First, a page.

- Gerard Butler, Morgan Freeman, Piper Perabo
- Robert Mark Kamen, Matt Cook, Ric Roman Waugh
- Ric Roman Waugh
- 14A (Canada), R (United States)
- Running Time
- 120 minutes
- Release Date
- August 23rd, 2019
The third installment of the “____ Has Fallen” franchise, Angel Has Fallen, and the team behind it are ready to shoot it across multiplexes all over North America, but is there any reason why you would want to go see it? Butler returns to play Mike Banning, who is now on the run after he is framed for an assassination attempt on President Alan Trumball (Freeman). This would lead to a two-hour narrative that for the most part consisted of shallow characters, an emotionally-revoked plot and, just like the last two installments, scenes of action that drag and bore.
Now it shouldn’t come as that much of a surprise that Angel Has Fallen is a wandering, incoherent mess that didn’t work out (or appeal to my tastes subjectively at least) because the creative team behind this one know exactly what they’re doing; selling movie tickets based on how many gunshots and explosions that appear in a TV trailer that only last for a few seconds. If Michael Bay’s mindless romps happen to be up your alley and you believe that this one might be too, don’t be so sure just yet. This film is greatly made up of dialogue scenes that either aren’t investigative enough to be compelling, or they’re just flat-out exhausting to listen to.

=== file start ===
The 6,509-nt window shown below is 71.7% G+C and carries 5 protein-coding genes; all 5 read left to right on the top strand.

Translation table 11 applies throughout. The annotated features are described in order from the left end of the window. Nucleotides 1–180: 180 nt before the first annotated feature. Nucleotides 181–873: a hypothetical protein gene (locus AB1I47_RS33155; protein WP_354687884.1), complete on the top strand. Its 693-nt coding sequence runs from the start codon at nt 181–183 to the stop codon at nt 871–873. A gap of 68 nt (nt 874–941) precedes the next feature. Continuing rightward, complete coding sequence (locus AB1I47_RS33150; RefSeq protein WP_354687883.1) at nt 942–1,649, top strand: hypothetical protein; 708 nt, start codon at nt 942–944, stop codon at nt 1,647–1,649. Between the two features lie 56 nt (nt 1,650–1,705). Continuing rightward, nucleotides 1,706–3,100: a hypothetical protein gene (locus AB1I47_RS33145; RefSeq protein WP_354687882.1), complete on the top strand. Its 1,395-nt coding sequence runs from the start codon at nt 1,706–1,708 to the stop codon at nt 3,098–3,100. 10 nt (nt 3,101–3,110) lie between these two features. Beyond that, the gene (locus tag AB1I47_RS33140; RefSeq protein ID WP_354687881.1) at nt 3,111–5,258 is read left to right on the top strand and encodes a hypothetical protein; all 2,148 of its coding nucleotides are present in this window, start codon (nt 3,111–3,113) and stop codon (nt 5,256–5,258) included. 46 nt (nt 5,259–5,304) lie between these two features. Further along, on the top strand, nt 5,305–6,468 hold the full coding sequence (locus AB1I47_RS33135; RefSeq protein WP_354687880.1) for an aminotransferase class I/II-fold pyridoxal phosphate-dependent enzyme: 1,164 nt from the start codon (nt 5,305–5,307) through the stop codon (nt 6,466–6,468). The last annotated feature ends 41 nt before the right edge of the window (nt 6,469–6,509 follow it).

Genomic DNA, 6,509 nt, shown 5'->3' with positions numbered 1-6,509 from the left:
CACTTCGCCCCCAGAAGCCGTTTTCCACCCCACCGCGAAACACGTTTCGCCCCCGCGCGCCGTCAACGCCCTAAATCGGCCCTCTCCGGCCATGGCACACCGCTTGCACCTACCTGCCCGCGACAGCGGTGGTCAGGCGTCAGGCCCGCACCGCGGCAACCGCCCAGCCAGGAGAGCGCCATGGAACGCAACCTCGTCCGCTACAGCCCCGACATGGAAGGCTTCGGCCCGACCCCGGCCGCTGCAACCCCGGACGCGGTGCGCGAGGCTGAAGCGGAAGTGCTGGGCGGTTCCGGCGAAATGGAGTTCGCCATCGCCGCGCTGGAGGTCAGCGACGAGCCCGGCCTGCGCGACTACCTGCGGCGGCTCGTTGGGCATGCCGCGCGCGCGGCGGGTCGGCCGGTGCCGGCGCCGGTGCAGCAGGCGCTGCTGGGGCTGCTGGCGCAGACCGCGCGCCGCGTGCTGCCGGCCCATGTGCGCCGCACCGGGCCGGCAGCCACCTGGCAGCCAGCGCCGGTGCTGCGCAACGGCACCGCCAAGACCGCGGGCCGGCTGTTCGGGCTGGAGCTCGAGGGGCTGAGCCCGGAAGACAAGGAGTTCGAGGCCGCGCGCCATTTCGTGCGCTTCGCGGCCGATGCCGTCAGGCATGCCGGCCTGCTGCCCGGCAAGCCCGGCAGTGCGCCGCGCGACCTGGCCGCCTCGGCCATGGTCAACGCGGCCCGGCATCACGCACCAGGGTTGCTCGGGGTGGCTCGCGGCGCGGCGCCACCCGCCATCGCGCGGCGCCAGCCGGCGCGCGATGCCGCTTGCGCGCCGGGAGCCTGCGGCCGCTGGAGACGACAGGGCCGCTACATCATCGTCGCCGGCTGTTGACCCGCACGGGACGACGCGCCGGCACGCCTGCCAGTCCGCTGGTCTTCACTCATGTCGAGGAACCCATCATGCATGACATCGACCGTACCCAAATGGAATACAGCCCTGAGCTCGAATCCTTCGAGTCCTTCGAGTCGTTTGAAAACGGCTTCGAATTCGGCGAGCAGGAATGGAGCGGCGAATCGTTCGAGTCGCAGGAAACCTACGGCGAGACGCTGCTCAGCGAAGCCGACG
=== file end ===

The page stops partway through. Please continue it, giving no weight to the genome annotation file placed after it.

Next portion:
What is even more unfortunate than Waugh’s seemingly withdrawn direction is the domino effect that follows any film that’s headed by a revoked director: it obliterates any type of on-screen personality. Butler is incredibly subdued here, as he mumbles his way through a rain forest of cacophonous violence and barraging, unbearable patriotism, which is a great shame. Butler recently established a certain balance between full-blown insanity and vulnerable human being that assisted him greatly in 2018’s Den of Thieves. Everything about Angel Has Fallen could’ve used a jarring, alarming presence to boost its urgency, but unfortunately it just ultimately felt like nobody cared. That would ultimately be film’s biggest flaw as it felt like it could’ve been so much more.
To put it plainly, there is something of a competent film buried underneath the surface of Angel Has Fallen. There’s a constant sense of immediacy that attempts to thrust you into this world while screaming “are you excited yet?!” Well, no. For an action film following a framed man constantly on the run, it lacks any sense of paranoia or uneasiness. It’s almost comparable to watching someone play Grand Theft Auto V with the full ammo and health cheats turned on – it gets old fast. There are very few strings you’re able to pull at as an audience member, once the recycled action gets stale, the repetitive psychoanalysis has your back until everything eventually runs cold.
Once that happens, you’ll most likely be sitting in the movie theatre thinking to yourself (quite like I did), “Why didn’t they stop after the first one?” It appears that we’ll never know. There are plenty of other bold and exclaiming films in cinemas right now.
*still courtesy of VVS Films*